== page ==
Now. Can you think of a moment of turmoil in your own life experience? It doesn’t have to be a major issue – it could be a petty annoyance. Do you ever wonder how God is present in those places? Don’t answer, but hold that thought for a moment. Because I’m going to ask you to do something with the awareness that comes of holding that thought in a few minutes.
And while you’re wondering, let me share this:
I’m experiencing a rather significant conflict at present. It’s become clear to me that someone I love very much holds political and social views to which I am diametrically OPPOSED. And while I’m not prepared, as yet, for fruitful dialogue about it, I find myself dwelling on it a lot. Turning it over in my mind and heart as I search for God’s presence. As the search progresses, I confess I’m not finding great clarity or relief, but I am beginning to gain some impressions about God.
You see, in the matter at hand, there’s great love. If there wasn’t love there wouldn’t be any conflict. I could easily become dismissive. I’m finding I’ve done that more than I’d like to admit these past few years. But this time I can’t. And I wonder if God is telling me that the time has come – that I’m ready to go deeper.
This feels like genuine discernment, which usually bids us try on the various realities of a matter. So, in one of those moments where I may try to tuck this away and move on, I naturally drifted into recalling a similarly powerful conflict in my life that discombobulated me many years ago. Another disagreement with a very important friend. Vastly different specifics. I recall sharing my churned-up feelings with a trusted confessor – my older sister. And when I threw up my hands and grumbled about how this relationship might not be right for me, she paused. Long enough for me to look up at her, and, smiling, she said, “Huh…” “What?” said I. “Well…it just seems that these issues are so right for you”. Which really pissed me off. But she was right.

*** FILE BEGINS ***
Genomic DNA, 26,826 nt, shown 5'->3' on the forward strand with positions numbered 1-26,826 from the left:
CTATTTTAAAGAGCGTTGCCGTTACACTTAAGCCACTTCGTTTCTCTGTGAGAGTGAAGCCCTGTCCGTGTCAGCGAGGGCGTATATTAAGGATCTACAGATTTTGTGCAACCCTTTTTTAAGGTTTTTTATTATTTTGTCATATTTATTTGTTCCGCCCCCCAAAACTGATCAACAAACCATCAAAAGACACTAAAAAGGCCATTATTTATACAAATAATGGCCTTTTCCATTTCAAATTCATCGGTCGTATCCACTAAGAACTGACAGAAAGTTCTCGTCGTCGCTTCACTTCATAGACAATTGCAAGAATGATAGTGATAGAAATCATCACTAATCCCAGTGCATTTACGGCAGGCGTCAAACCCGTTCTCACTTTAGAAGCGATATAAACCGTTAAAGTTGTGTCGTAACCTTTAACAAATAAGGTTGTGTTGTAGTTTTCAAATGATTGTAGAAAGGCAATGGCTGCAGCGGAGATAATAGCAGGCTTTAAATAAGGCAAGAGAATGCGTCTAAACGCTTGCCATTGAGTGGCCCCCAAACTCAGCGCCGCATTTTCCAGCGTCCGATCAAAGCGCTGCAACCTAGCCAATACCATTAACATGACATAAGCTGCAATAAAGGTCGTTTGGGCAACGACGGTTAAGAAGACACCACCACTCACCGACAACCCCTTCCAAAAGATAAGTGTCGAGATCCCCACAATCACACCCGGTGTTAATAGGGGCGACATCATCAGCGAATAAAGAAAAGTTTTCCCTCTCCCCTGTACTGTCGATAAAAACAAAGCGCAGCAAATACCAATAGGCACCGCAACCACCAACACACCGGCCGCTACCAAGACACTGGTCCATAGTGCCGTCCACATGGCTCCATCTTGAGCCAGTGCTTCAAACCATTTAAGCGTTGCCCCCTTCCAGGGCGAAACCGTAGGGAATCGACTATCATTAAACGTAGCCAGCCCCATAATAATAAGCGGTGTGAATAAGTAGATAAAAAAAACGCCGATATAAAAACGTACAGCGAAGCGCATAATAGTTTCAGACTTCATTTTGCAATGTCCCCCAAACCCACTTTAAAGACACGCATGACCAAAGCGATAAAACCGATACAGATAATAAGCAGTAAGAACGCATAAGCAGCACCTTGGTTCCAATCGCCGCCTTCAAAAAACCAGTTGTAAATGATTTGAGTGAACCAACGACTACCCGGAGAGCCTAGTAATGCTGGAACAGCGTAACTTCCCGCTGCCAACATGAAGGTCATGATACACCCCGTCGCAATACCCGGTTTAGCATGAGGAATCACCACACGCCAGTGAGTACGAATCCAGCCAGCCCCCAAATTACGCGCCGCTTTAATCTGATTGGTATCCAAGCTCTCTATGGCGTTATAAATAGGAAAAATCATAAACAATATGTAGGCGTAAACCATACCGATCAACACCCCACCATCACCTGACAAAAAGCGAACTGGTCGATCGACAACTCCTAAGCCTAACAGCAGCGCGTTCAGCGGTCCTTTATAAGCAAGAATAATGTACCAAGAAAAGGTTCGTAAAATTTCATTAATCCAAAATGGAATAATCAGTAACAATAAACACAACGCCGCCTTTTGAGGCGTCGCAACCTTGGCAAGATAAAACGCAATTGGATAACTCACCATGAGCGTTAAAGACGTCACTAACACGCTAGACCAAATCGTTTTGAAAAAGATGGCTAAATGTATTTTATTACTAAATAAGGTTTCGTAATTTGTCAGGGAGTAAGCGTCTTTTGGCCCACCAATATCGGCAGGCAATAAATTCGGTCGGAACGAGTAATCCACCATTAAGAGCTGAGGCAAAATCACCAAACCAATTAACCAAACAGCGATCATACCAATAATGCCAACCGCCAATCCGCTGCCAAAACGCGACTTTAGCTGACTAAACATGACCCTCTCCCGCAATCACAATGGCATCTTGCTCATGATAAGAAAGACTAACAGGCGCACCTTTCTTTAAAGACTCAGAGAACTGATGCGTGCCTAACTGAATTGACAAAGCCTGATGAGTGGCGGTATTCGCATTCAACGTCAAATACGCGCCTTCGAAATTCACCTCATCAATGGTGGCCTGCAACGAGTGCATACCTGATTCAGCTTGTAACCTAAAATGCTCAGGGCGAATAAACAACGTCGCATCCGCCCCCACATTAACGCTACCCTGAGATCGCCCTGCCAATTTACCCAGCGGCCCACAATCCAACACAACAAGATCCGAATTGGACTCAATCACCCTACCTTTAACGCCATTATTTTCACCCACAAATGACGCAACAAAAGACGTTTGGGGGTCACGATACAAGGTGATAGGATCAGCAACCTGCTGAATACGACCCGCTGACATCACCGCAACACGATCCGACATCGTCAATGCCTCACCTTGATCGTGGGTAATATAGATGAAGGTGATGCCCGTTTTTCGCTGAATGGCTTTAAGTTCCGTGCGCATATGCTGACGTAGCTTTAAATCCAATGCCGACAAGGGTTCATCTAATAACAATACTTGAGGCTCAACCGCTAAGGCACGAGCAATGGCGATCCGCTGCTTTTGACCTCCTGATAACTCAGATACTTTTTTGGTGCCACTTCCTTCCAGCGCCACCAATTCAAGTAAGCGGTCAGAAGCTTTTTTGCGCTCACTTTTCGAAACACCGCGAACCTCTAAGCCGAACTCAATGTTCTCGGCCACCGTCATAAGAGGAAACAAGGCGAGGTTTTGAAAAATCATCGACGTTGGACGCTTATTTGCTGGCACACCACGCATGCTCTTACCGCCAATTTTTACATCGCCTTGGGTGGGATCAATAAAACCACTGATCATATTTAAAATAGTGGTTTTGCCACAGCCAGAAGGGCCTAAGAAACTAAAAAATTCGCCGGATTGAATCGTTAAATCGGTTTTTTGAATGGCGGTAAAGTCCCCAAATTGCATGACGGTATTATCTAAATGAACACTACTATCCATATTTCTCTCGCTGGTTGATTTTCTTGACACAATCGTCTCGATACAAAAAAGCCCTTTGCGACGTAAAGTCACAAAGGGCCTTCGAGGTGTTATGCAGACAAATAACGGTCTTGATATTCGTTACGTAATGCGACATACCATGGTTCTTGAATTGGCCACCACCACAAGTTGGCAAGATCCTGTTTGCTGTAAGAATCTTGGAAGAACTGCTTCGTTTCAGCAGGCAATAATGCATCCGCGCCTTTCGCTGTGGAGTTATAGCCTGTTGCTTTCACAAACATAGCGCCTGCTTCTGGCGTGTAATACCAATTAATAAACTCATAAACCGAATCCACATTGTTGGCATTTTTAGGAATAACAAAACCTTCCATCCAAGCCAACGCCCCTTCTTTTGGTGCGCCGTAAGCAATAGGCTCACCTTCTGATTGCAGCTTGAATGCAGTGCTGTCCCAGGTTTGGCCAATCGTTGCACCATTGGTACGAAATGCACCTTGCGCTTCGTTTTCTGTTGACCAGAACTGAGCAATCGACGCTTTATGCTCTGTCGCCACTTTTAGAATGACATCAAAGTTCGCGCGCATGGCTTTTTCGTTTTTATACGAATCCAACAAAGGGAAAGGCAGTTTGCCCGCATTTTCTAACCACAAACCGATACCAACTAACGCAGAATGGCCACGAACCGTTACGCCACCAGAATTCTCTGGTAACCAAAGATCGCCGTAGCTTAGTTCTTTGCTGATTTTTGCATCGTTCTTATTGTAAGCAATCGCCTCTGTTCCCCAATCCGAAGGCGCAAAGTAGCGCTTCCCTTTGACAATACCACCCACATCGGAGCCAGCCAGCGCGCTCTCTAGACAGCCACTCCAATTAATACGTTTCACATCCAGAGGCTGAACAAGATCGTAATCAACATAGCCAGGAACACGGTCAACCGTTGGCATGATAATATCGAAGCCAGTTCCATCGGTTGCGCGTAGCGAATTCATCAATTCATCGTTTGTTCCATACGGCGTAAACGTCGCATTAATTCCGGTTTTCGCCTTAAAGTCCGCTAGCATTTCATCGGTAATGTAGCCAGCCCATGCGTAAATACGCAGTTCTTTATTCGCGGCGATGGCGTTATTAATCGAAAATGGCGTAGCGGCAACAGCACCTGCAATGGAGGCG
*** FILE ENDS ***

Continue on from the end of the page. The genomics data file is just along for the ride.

As I recalled that moment, it felt like my heart cracked open just the teeny bit, and a little shaft of light peeked in. I could almost hear a voice – I think it was Jesus – saying, “…you poor thing…you worry so”. He often starts that way with me. “Just because there’s turmoil in your heart – it doesn’t always mean there’s something wrong. Sometimes it actually means that something is right. Because if it’s love that’s brought you to this place, I’m here to tell you…that turmoil is the right thing.”
Can you think of a moment of turmoil in your own life? If you haven’t in this moment, then perhaps the question is meant to follow you around for a while. How about, next time you catch yourself struggling with a painfully familiar uneasiness, I wonder what it could be like for you to just stop. Stop and take a few deep breaths in the presence of the unrest in your spirit. And then, with the kindness and care you reserve for someone you truly love, gently see the way love is woven through that uneasiness. It’s definitely in there. Then see if you begin to experience that conflict as the rightest thing you could be doing, and ask yourself, “Does this bring a kind of peace?”
“Peace I leave with you; my own peace I give to you. I do not give as the world gives. Do not let your hearts be troubled, and do not let them be afraid.” “The Holy Spirit…will teach you everything, and remind you of all I have said to you.”
It’s almost as if Jesus offers us a formula for keeping his word. Stop. Breathe. Be still and invite the Holy Spirit to bring into your own creative presence the person of Jesus. You see the Holy Spirit isn’t simply a substitute for Jesus – not a cure for his absence. Rather she lives in your bringing him to mind and heart, because this introduces the possibility of his creative presence being expressed through you. This is the sense of peace Jesus leaves with us, not a sense of peace that relies solely upon the absence of conflict.
Now when you think of conflict or turmoil in your life, will you gently allow your thoughts to be woven through with threads of spiritual consciousness – a lively consciousness of your own spirit and how it moves in rhythm with the Holy Spirit?
OK. Here’s what I invite you to do with this awareness. Because this is not one of those moments like in the gospels where Jesus sends a healed leper or demoniac away and says, “Whatever you do, don’t tell anybody!” No. This is something you must talk about. But I don’t know if you have to talk about it with words that try to compete with the language used by “religious” folks who seem to want to divide. I’m always afraid of people who are that sure of what’s on God’s mind especially if they know how and why God loves some of us more than others. Your speech about peace in the presence of your own conflict doesn’t have to be God-speak or even Spirit-speak. Try Heart-speak – talk about what’s going on in your own heart. Say what’s truly and deeply in your heart. The one with whom you’re speaking – perhaps the one around whom turmoil swirls – may just understand something new and wonderful about you, about themselves, or both – maybe even about God. Because like God, your heart has the capacity to transcend time, physical presence and, yes, even language. Which suggests that, if you speak about your own heart, you really will be using the language of God.
“Let’s do this”, he said. “It’ll be fun”, he said.
And it just may begin to help our world to heal in some of its darkest corners.
Peace, my friends.